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Album: Led ZeppelinReleased: 1969
This is based on some old blues songs that influenced the band. Some of the lyrics are from blues singer Albert King's song "The Hunter," and much of the song was derived from Howlin' Wolf's "How Many More Years
." Some other Led Zeppelin reworkings of blues songs include "You Shook Me
" and "The Lemon Song
The writing credit on this song went to Jimmy Page, John Paul Jones and John Bonham - everyone in the band except Robert Plant, who didn't get a writing credit for any songs on the Led Zeppelin album, although he did help put this one together. The arrangement of old blues songs was something he'd done with his former band, Hobbstweedle. (thanks, Andy - Indiana, PA)
This was the last song on the first Led Zeppelin album. It was listed as 3:30 on the album, but the correct length is 8:28. The reason that the song was listed as only being a little over 3 minutes was to promote radio play. Jimmy Page knew that radio would never play a song over 8 minutes long, so he wrote the track time as shorter on the album to trick radio stations into playing it.
Led Zeppelin used this to close many of their early concerts. During the instrumental section, Plant would often thank the audience and showcase the other band members.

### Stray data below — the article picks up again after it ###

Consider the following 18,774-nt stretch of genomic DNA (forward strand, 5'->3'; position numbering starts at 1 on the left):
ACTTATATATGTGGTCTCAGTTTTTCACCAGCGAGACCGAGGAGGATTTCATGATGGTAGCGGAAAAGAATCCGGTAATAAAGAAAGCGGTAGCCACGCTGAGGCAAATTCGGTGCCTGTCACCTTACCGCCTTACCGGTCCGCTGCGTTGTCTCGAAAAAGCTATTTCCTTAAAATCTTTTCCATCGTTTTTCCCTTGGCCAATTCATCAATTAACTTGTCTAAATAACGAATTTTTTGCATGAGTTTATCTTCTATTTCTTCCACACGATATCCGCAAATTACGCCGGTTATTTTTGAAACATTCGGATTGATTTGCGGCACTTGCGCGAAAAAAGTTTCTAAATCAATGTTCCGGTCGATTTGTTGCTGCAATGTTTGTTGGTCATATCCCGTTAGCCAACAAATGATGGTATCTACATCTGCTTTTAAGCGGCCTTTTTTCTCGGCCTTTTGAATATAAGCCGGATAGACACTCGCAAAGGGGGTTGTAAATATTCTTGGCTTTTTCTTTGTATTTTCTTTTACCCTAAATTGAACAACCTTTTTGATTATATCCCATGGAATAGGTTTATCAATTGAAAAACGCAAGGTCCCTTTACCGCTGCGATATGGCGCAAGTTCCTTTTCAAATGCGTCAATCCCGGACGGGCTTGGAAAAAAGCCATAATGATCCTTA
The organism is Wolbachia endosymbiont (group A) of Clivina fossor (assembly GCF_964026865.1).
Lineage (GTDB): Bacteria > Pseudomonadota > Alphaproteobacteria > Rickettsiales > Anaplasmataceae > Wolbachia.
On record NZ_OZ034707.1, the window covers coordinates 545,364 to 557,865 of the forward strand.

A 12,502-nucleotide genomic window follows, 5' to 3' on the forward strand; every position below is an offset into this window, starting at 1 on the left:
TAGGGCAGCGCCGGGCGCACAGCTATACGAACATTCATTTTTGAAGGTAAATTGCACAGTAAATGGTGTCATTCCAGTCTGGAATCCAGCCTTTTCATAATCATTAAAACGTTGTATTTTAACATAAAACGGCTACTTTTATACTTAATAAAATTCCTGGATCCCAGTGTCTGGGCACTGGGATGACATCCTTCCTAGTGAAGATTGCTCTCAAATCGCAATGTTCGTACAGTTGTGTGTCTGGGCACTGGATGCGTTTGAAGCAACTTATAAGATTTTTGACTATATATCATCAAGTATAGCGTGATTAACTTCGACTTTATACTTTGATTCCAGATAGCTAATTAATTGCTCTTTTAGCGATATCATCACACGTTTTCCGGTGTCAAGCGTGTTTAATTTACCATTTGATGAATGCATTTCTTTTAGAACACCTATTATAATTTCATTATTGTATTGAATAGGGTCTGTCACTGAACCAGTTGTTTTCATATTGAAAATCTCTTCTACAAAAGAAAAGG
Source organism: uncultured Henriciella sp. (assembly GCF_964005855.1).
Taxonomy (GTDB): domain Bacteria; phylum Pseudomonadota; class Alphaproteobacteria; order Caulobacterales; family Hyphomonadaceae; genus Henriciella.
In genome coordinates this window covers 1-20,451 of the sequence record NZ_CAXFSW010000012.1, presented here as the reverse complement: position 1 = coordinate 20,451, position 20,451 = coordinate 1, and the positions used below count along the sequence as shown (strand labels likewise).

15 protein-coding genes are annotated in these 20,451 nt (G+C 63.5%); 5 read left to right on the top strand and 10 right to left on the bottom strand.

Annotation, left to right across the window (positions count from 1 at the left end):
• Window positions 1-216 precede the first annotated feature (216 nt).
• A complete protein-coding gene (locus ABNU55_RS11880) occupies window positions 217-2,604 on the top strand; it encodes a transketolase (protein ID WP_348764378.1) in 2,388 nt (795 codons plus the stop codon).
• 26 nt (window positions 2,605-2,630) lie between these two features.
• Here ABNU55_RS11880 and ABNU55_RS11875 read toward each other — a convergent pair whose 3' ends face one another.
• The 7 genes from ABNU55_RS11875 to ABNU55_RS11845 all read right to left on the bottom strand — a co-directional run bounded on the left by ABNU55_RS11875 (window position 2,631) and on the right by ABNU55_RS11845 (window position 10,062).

Robert Plant contributed the line, "I got another child on the way, that makes eleven." It referred to his unborn child, Carmen, who was born a month or two after Zeppelin recorded this album. (thanks, Adrian - Wilmington, DE)
This is one of three songs where Jimmy Page played his guitar with a violin bow. The others are "Dazed And Confused
" and "In The Light." Jimmy's bowing can be heard in the section after his double-tracked guitar solo ("I was a young man, I couldn't resist...").
Talking about this song in the BBC book The Guitar Greats, Jimmy Page said: "We had numbers from the Yardbirds that we called free form, like 'Smokestack Lightnin',' where I'd come up with my own riffs and things, and obviously I wasn't going to throw all that away, as they hadn't been recorded, so I remodelled those riffs and used them again, so the bowing on 'How Many More Times' and 'Good Times, Bad Times' was an extension of what I'd been working on with the Yardbirds, although I'd never had that much chance to go to town with it, and to see how far one could stretch the bowing technique on record, and obviously for anyone who saw the band, it became quite a little showpiece in itself."
At the end of the song, the sound pans between the left and right channels.